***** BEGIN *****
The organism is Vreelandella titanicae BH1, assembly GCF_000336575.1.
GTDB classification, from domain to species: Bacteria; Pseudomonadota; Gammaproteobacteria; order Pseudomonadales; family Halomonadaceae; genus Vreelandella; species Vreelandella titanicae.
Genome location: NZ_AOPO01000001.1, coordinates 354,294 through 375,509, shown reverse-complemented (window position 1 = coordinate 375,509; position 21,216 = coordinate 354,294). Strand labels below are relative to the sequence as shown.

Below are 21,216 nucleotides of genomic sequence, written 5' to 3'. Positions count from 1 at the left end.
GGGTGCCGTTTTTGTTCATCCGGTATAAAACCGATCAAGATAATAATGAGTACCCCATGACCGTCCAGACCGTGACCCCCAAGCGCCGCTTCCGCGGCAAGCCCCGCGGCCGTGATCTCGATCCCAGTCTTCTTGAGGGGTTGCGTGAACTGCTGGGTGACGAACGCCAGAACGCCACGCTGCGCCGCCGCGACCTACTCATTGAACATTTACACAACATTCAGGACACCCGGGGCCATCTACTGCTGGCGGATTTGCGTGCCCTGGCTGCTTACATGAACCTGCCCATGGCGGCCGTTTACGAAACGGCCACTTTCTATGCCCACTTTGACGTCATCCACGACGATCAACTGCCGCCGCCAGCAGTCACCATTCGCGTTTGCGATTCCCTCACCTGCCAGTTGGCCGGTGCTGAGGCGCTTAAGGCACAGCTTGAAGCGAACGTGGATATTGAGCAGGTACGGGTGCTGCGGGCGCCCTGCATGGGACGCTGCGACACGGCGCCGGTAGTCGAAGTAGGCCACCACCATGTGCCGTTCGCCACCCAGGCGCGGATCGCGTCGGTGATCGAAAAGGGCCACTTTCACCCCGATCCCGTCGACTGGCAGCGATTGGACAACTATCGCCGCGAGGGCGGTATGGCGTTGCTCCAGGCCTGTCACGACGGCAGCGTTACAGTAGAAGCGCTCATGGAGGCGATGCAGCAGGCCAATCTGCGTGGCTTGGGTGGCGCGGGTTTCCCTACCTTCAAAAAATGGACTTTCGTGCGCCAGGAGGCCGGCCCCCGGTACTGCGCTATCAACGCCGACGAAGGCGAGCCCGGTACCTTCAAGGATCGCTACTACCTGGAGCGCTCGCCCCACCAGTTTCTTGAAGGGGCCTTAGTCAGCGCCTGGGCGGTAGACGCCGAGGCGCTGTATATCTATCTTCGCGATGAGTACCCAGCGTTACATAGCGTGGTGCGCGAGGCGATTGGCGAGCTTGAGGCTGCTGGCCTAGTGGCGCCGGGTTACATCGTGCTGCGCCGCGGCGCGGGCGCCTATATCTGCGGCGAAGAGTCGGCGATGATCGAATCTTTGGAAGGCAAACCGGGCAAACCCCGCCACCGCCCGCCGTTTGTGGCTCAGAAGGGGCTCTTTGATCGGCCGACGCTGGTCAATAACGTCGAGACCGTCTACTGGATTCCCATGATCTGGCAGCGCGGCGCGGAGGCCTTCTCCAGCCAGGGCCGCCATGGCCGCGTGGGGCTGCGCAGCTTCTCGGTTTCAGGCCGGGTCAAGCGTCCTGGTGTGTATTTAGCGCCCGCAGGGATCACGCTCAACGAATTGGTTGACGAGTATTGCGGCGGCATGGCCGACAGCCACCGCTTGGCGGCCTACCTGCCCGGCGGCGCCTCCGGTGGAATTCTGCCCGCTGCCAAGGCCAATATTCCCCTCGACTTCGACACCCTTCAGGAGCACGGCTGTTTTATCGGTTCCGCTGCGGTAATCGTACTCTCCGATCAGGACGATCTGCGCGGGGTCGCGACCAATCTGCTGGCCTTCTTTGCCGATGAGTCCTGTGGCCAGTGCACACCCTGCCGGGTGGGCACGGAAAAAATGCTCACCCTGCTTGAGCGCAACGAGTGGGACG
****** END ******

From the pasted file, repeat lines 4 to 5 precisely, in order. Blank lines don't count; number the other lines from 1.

Below are 21,216 nucleotides of genomic sequence, written 5' to 3'. Positions count from 1 at the left end.
GGGTGCCGTTTTTGTTCATCCGGTATAAAACCGATCAAGATAATAATGAGTACCCCATGACCGTCCAGACCGTGACCCCCAAGCGCCGCTTCCGCGGCAAGCCCCGCGGCCGTGATCTCGATCCCAGTCTTCTTGAGGGGTTGCGTGAACTGCTGGGTGACGAACGCCAGAACGCCACGCTGCGCCGCCGCGACCTACTCATTGAACATTTACACAACATTCAGGACACCCGGGGCCATCTACTGCTGGCGGATTTGCGTGCCCTGGCTGCTTACATGAACCTGCCCATGGCGGCCGTTTACGAAACGGCCACTTTCTATGCCCACTTTGACGTCATCCACGACGATCAACTGCCGCCGCCAGCAGTCACCATTCGCGTTTGCGATTCCCTCACCTGCCAGTTGGCCGGTGCTGAGGCGCTTAAGGCACAGCTTGAAGCGAACGTGGATATTGAGCAGGTACGGGTGCTGCGGGCGCCCTGCATGGGACGCTGCGACACGGCGCCGGTAGTCGAAGTAGGCCACCACCATGTGCCGTTCGCCACCCAGGCGCGGATCGCGTCGGTGATCGAAAAGGGCCACTTTCACCCCGATCCCGTCGACTGGCAGCGATTGGACAACTATCGCCGCGAGGGCGGTATGGCGTTGCTCCAGGCCTGTCACGACGGCAGCGTTACAGTAGAAGCGCTCATGGAGGCGATGCAGCAGGCCAATCTGCGTGGCTTGGGTGGCGCGGGTTTCCCTACCTTCAAAAAATGGACTTTCGTGCGCCAGGAGGCCGGCCCCCGGTACTGCGCTATCAACGCCGACGAAGGCGAGCCCGGTACCTTCAAGGATCGCTACTACCTGGAGCGCTCGCCCCACCAGTTTCTTGAAGGGGCCTTAGTCAGCGCCTGGGCGGTAGACGCCGAGGCGCTGTATATCTATCTTCGCGATGAGTACCCAGCGTTACATAGCGTGGTGCGCGAGGCGATTGGCGAGCTTGAGGCTGCTGGCCTAGTGGCGCCGGGTTACATCGTGCTGCGCCGCGGCGCGGGCGCCTATATCTGCGGCGAAGAGTCGGCGATGATCGAATCTTTGGAAGGCAAACCGGGCAAACCCCGCCACCGCCCGCCGTTTGTGGCTCAGAAGGGGCTCTTTGATCGGCCGACGCTGGTCAATAACGTCGAGACCGTCTACTGGATTCCCATGATCTGGCAGCGCGGCGCGGAGGCCTTCTCCAGCCAGGGCCGCCATGGCCGCGTGGGGCTGCGCAGCTTCTCGGTTTCAGGCCGGGTCAAGCGTCCTGGTGTGTATTTAGCGCCCGCAGGGATCACGCTCAACGAATTGGTTGACGAGTATTGCGGCGGCATGGCCGACAGCCACCGCTTGGCGGCCTACCTGCCCGGCGGCGCCTCCGGTGGAATTCTGCCCGCTGCCAAGGCCAATATTCCCCTCGACTTCGACACCCTTCAGGAGCACGGCTGTTTTATCGGTTCCGCTGCGGTAATCGTACTCTCCGATCAGGACGATCTGCGCGGGGTCGCGACCAATCTGCTGGCCTTCTTTGCCGATGAGTCCTGTGGCCAGTGCACACCCTGCCGGGTGGGCACGGAAAAAATGCTCACCCTGCTTGAGCGCAACGAGTGGGACG